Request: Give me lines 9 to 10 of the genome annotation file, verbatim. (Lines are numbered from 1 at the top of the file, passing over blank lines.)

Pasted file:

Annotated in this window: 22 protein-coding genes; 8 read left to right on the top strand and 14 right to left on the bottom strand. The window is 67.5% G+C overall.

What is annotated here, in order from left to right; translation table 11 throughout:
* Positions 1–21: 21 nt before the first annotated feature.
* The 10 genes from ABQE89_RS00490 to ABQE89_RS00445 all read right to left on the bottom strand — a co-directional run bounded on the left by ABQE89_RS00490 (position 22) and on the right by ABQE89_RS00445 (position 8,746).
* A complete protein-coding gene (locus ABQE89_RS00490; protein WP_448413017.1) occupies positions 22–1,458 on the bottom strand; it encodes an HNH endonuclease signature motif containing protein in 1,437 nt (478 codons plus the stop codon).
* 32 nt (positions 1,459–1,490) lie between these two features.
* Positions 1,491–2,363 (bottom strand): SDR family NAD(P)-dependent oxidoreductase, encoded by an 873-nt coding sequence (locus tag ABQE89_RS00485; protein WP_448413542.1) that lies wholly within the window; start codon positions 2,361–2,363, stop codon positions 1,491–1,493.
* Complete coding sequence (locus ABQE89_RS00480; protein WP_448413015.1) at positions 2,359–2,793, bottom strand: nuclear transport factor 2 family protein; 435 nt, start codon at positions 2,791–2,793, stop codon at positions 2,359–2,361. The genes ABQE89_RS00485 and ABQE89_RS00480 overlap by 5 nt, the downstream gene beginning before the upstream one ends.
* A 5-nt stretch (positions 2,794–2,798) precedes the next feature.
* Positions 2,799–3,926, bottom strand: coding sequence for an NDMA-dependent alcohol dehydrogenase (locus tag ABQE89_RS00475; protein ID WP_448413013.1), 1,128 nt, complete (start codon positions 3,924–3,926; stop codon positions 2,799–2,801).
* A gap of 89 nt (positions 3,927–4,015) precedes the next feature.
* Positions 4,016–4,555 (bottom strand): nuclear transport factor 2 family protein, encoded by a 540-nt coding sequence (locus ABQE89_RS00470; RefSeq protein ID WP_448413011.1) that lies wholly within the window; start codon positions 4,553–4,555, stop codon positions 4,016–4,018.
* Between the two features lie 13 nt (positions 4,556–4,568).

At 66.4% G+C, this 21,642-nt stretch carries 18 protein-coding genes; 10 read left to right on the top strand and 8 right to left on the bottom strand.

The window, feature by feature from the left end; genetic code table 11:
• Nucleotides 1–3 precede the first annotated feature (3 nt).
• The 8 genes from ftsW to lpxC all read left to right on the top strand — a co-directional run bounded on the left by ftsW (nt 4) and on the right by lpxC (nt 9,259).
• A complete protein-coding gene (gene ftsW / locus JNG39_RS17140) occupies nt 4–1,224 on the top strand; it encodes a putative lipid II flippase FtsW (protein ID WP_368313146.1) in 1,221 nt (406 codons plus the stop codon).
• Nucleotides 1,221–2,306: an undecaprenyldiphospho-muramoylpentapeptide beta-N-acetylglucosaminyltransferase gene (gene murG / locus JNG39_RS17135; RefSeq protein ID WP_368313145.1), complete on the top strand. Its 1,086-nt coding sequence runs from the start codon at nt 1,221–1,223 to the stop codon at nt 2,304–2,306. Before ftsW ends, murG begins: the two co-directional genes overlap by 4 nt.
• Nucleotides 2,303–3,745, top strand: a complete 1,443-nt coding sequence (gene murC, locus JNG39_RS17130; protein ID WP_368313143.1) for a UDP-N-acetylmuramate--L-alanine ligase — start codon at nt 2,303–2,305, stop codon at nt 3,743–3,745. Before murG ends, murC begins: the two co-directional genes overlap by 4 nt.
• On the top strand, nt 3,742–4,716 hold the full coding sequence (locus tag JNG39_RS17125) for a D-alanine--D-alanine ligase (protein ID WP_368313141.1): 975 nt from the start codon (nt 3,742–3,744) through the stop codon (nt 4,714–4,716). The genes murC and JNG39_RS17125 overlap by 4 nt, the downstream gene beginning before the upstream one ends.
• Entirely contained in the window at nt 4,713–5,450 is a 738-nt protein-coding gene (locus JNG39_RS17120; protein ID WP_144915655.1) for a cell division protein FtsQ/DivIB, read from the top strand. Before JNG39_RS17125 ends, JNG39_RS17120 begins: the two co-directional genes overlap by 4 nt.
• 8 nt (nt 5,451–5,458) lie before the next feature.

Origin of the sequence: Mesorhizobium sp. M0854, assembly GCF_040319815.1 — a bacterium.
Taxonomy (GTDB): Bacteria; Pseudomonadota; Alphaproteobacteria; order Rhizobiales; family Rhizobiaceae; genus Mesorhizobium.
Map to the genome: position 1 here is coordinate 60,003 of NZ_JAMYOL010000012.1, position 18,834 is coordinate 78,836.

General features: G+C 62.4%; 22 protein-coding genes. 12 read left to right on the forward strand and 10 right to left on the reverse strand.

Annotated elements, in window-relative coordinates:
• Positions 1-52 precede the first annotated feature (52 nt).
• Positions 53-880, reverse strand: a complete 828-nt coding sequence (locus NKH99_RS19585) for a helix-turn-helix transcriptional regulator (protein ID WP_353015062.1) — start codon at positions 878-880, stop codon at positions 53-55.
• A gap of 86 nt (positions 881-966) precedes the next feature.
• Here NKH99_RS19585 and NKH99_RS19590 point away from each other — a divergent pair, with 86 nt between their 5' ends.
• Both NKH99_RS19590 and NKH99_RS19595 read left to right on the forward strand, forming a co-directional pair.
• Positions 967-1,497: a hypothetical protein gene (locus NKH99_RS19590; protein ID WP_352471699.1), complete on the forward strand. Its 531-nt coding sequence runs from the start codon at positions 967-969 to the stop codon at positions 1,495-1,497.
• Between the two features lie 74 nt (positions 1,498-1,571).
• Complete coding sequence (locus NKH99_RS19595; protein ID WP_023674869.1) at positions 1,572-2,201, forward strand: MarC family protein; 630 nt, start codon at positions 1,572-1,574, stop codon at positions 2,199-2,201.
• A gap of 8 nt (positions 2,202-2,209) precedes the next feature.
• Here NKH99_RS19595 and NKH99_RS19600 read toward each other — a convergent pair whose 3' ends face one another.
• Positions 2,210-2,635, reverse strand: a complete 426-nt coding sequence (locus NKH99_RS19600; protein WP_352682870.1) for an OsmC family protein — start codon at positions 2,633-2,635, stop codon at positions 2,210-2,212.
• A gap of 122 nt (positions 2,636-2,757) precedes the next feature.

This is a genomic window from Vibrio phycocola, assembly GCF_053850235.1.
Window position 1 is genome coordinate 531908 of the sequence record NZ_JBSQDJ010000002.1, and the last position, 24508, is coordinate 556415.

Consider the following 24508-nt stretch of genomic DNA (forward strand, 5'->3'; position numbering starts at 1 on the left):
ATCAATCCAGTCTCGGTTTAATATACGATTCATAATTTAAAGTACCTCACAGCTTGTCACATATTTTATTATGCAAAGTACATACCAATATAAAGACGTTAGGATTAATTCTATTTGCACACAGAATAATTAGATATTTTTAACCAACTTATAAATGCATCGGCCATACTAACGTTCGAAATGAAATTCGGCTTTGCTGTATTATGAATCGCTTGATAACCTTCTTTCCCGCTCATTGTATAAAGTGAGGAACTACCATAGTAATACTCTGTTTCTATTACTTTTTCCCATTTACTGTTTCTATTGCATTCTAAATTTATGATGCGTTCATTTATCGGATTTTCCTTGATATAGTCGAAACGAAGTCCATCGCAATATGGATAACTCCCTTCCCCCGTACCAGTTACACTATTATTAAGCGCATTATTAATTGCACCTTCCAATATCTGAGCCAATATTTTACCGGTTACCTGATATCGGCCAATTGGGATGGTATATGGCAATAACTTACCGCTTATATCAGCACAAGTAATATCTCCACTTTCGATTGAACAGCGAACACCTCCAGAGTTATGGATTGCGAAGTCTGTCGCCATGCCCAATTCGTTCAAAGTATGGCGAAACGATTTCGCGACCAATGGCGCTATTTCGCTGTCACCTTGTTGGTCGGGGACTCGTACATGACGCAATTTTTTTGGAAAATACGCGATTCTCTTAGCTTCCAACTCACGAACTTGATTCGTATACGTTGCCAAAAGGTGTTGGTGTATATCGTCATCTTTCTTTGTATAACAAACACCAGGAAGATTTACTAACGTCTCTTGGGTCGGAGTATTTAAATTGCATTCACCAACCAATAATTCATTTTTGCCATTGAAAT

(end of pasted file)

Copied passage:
* A 5-nt stretch (positions 2,794–2,798) precedes the next feature.
* Positions 2,799–3,926, bottom strand: coding sequence for an NDMA-dependent alcohol dehydrogenase (locus tag ABQE89_RS00475; protein ID WP_448413013.1), 1,128 nt, complete (start codon positions 3,924–3,926; stop codon positions 2,799–2,801).